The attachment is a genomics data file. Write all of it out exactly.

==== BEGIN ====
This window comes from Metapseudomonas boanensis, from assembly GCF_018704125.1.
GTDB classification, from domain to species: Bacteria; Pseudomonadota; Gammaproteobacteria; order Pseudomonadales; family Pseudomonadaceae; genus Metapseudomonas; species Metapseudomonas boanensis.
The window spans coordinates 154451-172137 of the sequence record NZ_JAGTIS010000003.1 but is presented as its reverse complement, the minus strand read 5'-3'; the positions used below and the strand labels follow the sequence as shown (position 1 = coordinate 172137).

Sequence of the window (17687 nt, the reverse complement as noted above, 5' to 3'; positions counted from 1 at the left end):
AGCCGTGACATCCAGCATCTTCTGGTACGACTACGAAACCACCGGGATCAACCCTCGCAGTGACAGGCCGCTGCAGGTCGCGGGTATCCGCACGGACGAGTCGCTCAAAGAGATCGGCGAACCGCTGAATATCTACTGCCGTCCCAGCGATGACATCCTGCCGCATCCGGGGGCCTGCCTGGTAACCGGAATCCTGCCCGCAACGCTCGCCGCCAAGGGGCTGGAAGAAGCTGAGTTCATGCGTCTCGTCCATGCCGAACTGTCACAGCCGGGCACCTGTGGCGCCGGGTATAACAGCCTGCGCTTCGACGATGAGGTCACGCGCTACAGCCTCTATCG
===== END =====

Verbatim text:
This window comes from Metapseudomonas boanensis, from assembly GCF_018704125.1.
GTDB classification, from domain to species: Bacteria; Pseudomonadota; Gammaproteobacteria; order Pseudomonadales; family Pseudomonadaceae; genus Metapseudomonas; species Metapseudomonas boanensis.
The window spans coordinates 154451-172137 of the sequence record NZ_JAGTIS010000003.1 but is presented as its reverse complement, the minus strand read 5'-3'; the positions used below and the strand labels follow the sequence as shown (position 1 = coordinate 172137).

Sequence of the window (17687 nt, the reverse complement as noted above, 5' to 3'; positions counted from 1 at the left end):
AGCCGTGACATCCAGCATCTTCTGGTACGACTACGAAACCACCGGGATCAACCCTCGCAGTGACAGGCCGCTGCAGGTCGCGGGTATCCGCACGGACGAGTCGCTCAAAGAGATCGGCGAACCGCTGAATATCTACTGCCGTCCCAGCGATGACATCCTGCCGCATCCGGGGGCCTGCCTGGTAACCGGAATCCTGCCCGCAACGCTCGCCGCCAAGGGGCTGGAAGAAGCTGAGTTCATGCGTCTCGTCCATGCCGAACTGTCACAGCCGGGCACCTGTGGCGCCGGGTATAACAGCCTGCGCTTCGACGATGAGGTCACGCGCTACAGCCTCTATCG